The same value dilemma confronts all the healing professions. A polarization has developed between two orientations, one centered on the what of healthcare and the other on the how. The former has been called a reductionistic approach, emphasizing biomedical knowledge and technology; the latter is the "social ecology" or "humanistic" approach.
The values of these two approaches are significantly different. The more traditional, reductionistic approach is dominated by faith that all problems of health and illness have rational solutions, and by a dedication to competence in practice and to a community of science that transcends personal interest.
Patient, societal, and ethical issues are seen as matters of opinion not susceptible to rational discourse Pellegrino; Fox, The approach of social ecology, on the other hand, rests on a very different set of values.
The social and behavioral sciences and even the humanities are here as pertinent as the biological sciences; students are selected on the basis of social concern and interest in people and their problems; emphasis is on caring as much as on curing.
The community, not the university hospital, is the proper locus for the education of health professionals. Although one can say that neither of these approaches has sought or gained exclusive dominance, their differences are important enough to generate partisan claims from each about the failures of the past, the needs of the future, and the implications for patients and society. Both the value of modern science and the critical need for enlightened social and ethical orientations can be found in the way national commissions are addressing the problems of today's healing professions Marston and Jones.
Summary and Conclusions The definition of the professions is the foundation of sociological analysis of the professional—patient relationship. Uniquely among modern occupations, a profession has been seen as an activity that requires extensive training based upon a continuously developing knowledge base coupled with the application of such knowledge for the general welfare of society.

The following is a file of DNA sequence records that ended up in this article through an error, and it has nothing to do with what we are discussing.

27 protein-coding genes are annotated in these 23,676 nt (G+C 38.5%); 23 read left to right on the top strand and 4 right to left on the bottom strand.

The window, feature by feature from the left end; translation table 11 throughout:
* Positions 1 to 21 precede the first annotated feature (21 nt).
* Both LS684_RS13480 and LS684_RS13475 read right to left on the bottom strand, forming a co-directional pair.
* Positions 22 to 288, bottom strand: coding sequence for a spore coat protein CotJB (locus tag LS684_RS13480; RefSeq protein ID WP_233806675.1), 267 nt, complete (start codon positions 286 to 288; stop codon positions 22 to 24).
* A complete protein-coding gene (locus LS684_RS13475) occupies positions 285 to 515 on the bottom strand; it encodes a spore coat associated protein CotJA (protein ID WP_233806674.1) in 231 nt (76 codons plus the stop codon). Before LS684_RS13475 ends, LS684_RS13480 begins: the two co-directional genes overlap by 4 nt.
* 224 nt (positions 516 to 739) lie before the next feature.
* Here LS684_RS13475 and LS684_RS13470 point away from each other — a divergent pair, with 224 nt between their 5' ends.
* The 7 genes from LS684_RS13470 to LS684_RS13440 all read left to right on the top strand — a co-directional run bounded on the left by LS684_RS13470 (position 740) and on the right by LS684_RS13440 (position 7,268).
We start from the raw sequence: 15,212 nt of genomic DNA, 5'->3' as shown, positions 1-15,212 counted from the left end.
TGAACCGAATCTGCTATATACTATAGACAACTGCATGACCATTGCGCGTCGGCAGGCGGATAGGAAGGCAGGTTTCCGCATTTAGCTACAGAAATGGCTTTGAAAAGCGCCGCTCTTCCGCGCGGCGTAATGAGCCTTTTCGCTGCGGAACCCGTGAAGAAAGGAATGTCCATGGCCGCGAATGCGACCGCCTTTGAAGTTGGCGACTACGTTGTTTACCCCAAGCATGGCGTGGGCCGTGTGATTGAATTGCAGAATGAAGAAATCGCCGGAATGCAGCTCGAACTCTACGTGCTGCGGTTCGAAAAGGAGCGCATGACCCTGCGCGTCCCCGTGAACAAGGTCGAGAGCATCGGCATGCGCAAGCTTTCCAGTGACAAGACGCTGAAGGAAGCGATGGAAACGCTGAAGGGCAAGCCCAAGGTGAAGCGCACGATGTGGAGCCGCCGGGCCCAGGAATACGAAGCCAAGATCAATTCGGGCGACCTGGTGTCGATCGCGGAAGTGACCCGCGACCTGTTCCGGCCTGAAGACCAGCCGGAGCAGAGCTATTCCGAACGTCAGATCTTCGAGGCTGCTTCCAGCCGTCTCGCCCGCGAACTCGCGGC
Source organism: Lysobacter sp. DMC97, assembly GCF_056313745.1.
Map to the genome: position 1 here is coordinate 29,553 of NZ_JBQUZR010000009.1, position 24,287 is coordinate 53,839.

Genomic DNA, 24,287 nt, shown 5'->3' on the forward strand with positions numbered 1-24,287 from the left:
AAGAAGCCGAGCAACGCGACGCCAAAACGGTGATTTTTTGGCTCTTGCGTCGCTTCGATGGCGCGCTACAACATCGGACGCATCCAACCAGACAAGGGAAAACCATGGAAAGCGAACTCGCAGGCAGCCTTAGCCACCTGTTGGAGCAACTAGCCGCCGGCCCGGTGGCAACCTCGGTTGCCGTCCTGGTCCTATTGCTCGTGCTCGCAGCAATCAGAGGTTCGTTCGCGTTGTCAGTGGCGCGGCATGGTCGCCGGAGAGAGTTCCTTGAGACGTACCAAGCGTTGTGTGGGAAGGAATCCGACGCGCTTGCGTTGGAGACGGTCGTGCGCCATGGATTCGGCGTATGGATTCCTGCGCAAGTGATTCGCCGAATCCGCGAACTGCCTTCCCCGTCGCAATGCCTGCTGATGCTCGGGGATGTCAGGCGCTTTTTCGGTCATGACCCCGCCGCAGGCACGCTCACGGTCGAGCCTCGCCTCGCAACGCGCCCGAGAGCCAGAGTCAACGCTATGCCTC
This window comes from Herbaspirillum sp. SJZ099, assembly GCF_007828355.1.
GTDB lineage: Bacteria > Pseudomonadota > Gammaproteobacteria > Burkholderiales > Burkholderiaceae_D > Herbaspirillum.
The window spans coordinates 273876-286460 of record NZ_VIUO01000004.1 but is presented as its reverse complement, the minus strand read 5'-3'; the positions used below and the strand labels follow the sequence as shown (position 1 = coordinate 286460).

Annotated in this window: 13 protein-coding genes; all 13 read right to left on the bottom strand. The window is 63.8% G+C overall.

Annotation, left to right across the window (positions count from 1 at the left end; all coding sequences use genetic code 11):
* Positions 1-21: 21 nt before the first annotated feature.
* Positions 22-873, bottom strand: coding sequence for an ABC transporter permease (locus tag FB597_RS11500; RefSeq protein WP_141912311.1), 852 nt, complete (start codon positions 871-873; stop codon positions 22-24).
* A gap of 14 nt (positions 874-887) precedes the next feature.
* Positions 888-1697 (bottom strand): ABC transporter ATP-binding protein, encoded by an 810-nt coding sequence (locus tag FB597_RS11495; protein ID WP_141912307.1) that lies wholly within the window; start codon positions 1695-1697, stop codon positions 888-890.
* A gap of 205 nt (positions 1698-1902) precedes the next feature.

II. SOCIOLOGICAL PERSPECTIVES
Therefore, although the rewards of professional life have been substantial, it is assumed that the professional is not free to exploit such skills and knowledge for personal gain alone, as other entrepreneurs may—the socalled principle of caveat emptor let the buyer beware.
On the contrary, the professional is granted unusual privileges involving access especially to the personal and biological privacy of patients, but only on an implicit contractual premise that such professional rights will conform to general rules of the welfare of society.
Medicine has been the primary subject of such analysis because it is seen as the archetype of professions. Virtually every person needs the help of healing occupations; the other classic professions, the law and the clergy, are not so ubiquitous.
Therefore, a large sociological literature grew out of the study of medicine as a profession. However, the practice of medicine has changed radically in modern times and continues to change. Research in the biomedical sciences is usually considered the major driving force of this transformation, but changes in the social organization of the delivery of health services, the application side of the medical profession, have been no less dramatic.
In the wake of both the bioetchnological and application developments, new ethical issues have appeared and earlier ones have deepened. Bioethics as a separate discipline has grown significantly, very likely as a direct consequence of these changes. Sociology, meanwhile, has spawned its own forms of interest in medical ethics.
In part, sociologists have followed the tradition of individualism, which interprets behavior as a social psychological process determined by the values individuals learn and carry with them into social encounters. A different perspective emphasizes the material technologies and organizational constraints that dominate the therapeutic relationship. For example, the bureaucratization of medicine has advanced, creating a situation in which both doctor and patient meet less as individuals than as members of groups.